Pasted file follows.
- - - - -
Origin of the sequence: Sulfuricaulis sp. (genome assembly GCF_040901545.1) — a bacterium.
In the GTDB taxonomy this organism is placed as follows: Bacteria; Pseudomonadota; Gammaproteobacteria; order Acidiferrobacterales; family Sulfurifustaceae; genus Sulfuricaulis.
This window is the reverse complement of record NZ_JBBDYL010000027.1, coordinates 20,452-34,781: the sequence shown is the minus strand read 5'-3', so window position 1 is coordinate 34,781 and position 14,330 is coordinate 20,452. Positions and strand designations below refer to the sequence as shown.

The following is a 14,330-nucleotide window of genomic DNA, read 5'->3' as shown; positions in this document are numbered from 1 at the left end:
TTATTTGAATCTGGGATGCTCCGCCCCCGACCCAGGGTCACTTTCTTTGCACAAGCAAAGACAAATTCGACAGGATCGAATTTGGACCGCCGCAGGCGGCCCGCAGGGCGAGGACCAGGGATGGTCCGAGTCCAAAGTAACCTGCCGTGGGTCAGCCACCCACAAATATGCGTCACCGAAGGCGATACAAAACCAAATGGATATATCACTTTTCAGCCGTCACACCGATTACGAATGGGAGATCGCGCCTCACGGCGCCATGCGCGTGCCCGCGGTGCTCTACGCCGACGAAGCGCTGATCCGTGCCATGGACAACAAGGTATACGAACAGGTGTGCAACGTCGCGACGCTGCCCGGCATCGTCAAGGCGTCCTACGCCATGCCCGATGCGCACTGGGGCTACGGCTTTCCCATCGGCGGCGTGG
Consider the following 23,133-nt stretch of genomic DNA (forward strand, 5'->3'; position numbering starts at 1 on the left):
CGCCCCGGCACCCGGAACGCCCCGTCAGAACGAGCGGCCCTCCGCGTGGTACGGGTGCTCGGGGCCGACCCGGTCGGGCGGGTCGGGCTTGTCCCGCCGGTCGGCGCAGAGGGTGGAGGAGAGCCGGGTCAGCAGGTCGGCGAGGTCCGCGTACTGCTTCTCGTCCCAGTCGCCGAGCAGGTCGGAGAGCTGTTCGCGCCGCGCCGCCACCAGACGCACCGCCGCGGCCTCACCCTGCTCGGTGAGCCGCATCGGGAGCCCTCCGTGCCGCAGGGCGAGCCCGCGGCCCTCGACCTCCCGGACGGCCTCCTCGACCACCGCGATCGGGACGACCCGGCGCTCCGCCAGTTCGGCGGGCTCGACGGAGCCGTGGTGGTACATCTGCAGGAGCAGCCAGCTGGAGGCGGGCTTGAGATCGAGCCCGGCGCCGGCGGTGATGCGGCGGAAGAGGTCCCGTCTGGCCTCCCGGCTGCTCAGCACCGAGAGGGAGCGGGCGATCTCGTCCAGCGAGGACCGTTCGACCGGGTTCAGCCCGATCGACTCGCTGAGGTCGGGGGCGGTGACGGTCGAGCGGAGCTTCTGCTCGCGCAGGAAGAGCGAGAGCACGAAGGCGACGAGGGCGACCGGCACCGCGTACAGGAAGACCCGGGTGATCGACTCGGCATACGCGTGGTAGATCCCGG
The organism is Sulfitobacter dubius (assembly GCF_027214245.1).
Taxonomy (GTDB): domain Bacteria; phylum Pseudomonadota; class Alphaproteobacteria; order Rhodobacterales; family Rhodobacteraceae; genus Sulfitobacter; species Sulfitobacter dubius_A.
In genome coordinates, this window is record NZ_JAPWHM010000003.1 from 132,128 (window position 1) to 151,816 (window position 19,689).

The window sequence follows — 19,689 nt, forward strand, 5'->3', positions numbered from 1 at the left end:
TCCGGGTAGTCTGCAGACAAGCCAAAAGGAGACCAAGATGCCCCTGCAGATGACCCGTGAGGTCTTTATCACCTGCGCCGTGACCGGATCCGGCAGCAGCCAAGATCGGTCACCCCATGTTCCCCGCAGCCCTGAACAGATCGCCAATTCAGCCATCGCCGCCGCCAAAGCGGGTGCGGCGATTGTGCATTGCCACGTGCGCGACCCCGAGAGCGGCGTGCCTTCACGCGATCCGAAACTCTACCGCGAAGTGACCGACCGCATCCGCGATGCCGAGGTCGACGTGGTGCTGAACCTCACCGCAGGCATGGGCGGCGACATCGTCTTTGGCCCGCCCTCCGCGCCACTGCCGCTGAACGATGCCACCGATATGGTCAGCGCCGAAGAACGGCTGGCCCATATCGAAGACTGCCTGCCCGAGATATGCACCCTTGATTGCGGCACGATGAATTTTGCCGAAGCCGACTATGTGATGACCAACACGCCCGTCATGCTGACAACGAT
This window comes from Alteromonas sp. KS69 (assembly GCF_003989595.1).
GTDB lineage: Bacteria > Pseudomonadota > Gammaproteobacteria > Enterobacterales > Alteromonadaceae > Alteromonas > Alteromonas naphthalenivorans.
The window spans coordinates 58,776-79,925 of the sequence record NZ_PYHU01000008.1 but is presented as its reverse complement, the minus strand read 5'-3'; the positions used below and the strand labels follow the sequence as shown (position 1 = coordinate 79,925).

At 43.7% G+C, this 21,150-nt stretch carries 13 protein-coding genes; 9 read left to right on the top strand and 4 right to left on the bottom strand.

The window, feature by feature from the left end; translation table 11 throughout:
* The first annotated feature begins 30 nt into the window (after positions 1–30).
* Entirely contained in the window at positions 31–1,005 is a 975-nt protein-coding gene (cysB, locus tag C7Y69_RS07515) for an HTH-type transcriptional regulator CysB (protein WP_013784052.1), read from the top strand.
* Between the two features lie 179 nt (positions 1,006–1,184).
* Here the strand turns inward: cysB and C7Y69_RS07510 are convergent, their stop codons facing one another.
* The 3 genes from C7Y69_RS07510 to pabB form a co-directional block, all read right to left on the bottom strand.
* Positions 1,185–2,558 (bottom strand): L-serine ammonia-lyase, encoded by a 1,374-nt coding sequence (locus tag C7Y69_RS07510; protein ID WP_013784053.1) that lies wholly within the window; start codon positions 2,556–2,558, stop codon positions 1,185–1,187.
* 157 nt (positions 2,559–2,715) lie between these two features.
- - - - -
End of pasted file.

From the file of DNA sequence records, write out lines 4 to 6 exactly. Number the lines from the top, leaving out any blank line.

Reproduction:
The following is a 14,330-nucleotide window of genomic DNA, read 5'->3' as shown; positions in this document are numbered from 1 at the left end:
TTATTTGAATCTGGGATGCTCCGCCCCCGACCCAGGGTCACTTTCTTTGCACAAGCAAAGACAAATTCGACAGGATCGAATTTGGACCGCCGCAGGCGGCCCGCAGGGCGAGGACCAGGGATGGTCCGAGTCCAAAGTAACCTGCCGTGGGTCAGCCACCCACAAATATGCGTCACCGAAGGCGATACAAAACCAAATGGATATATCACTTTTCAGCCGTCACACCGATTACGAATGGGAGATCGCGCCTCACGGCGCCATGCGCGTGCCCGCGGTGCTCTACGCCGACGAAGCGCTGATCCGTGCCATGGACAACAAGGTATACGAACAGGTGTGCAACGTCGCGACGCTGCCCGGCATCGTCAAGGCGTCCTACGCCATGCCCGATGCGCACTGGGGCTACGGCTTTCCCATCGGCGGCGTGG
Consider the following 23,133-nt stretch of genomic DNA (forward strand, 5'->3'; position numbering starts at 1 on the left):